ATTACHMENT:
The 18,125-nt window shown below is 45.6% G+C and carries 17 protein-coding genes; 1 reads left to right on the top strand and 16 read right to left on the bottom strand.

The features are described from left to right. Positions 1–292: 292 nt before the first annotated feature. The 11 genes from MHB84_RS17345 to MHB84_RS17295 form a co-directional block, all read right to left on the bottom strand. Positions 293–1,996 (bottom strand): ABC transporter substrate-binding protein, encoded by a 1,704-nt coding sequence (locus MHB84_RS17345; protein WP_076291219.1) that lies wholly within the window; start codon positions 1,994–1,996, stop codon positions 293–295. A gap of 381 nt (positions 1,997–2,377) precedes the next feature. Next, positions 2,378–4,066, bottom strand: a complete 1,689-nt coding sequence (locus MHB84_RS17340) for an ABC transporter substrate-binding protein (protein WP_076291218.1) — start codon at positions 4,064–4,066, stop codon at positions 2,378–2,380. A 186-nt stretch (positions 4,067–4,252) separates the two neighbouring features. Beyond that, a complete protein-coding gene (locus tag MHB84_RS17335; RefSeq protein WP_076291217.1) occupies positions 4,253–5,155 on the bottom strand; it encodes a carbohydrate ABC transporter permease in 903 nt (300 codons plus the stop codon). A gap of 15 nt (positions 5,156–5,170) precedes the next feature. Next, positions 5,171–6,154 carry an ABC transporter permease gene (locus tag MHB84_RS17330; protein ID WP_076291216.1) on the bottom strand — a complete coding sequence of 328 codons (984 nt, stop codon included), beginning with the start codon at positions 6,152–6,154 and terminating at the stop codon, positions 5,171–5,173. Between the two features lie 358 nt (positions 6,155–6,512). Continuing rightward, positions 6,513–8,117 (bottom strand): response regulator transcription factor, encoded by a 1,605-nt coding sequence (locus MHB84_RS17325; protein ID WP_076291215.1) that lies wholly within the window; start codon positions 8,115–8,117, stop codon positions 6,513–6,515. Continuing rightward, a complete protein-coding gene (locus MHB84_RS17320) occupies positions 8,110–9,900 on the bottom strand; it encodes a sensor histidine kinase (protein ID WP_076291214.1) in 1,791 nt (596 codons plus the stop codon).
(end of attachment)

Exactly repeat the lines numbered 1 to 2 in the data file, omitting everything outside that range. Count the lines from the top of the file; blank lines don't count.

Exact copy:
The 18,125-nt window shown below is 45.6% G+C and carries 17 protein-coding genes; 1 reads left to right on the top strand and 16 read right to left on the bottom strand.

The features are described from left to right. Positions 1–292: 292 nt before the first annotated feature. The 11 genes from MHB84_RS17345 to MHB84_RS17295 form a co-directional block, all read right to left on the bottom strand. Positions 293–1,996 (bottom strand): ABC transporter substrate-binding protein, encoded by a 1,704-nt coding sequence (locus MHB84_RS17345; protein WP_076291219.1) that lies wholly within the window; start codon positions 1,994–1,996, stop codon positions 293–295. A gap of 381 nt (positions 1,997–2,377) precedes the next feature. Next, positions 2,378–4,066, bottom strand: a complete 1,689-nt coding sequence (locus MHB84_RS17340) for an ABC transporter substrate-binding protein (protein WP_076291218.1) — start codon at positions 4,064–4,066, stop codon at positions 2,378–2,380. A 186-nt stretch (positions 4,067–4,252) separates the two neighbouring features. Beyond that, a complete protein-coding gene (locus tag MHB84_RS17335; RefSeq protein WP_076291217.1) occupies positions 4,253–5,155 on the bottom strand; it encodes a carbohydrate ABC transporter permease in 903 nt (300 codons plus the stop codon). A gap of 15 nt (positions 5,156–5,170) precedes the next feature. Next, positions 5,171–6,154 carry an ABC transporter permease gene (locus tag MHB84_RS17330; protein ID WP_076291216.1) on the bottom strand — a complete coding sequence of 328 codons (984 nt, stop codon included), beginning with the start codon at positions 6,152–6,154 and terminating at the stop codon, positions 5,171–5,173. Between the two features lie 358 nt (positions 6,155–6,512). Continuing rightward, positions 6,513–8,117 (bottom strand): response regulator transcription factor, encoded by a 1,605-nt coding sequence (locus MHB84_RS17325; protein ID WP_076291215.1) that lies wholly within the window; start codon positions 8,115–8,117, stop codon positions 6,513–6,515. Continuing rightward, a complete protein-coding gene (locus MHB84_RS17320) occupies positions 8,110–9,900 on the bottom strand; it encodes a sensor histidine kinase (protein ID WP_076291214.1) in 1,791 nt (596 codons plus the stop codon).